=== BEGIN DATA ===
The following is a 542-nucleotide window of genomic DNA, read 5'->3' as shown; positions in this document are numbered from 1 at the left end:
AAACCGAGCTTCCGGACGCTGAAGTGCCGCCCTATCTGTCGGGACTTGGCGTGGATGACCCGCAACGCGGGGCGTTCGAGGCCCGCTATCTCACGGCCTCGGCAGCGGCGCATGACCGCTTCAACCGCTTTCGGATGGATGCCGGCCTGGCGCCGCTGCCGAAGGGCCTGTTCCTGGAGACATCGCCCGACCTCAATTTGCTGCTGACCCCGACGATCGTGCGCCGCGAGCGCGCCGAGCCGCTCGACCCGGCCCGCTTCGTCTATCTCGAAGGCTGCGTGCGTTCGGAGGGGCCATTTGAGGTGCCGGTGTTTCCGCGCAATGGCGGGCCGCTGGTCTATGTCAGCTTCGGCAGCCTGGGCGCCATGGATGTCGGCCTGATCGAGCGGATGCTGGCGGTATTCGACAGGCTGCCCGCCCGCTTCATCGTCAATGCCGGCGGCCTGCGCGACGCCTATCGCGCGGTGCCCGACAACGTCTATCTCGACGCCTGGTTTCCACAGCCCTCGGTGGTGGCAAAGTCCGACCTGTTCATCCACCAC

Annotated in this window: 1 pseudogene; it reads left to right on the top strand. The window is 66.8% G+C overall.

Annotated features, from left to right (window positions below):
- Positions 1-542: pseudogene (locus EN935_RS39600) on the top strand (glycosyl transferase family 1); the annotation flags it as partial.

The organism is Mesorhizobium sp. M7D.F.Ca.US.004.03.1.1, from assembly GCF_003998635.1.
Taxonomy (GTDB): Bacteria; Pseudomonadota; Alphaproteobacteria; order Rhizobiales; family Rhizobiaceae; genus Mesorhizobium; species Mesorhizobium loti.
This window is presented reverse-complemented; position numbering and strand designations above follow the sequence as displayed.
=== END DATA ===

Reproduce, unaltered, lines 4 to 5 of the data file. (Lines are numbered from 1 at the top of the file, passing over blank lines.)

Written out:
Annotated features, from left to right (window positions below):
- Positions 1-542: pseudogene (locus EN935_RS39600) on the top strand (glycosyl transferase family 1); the annotation flags it as partial.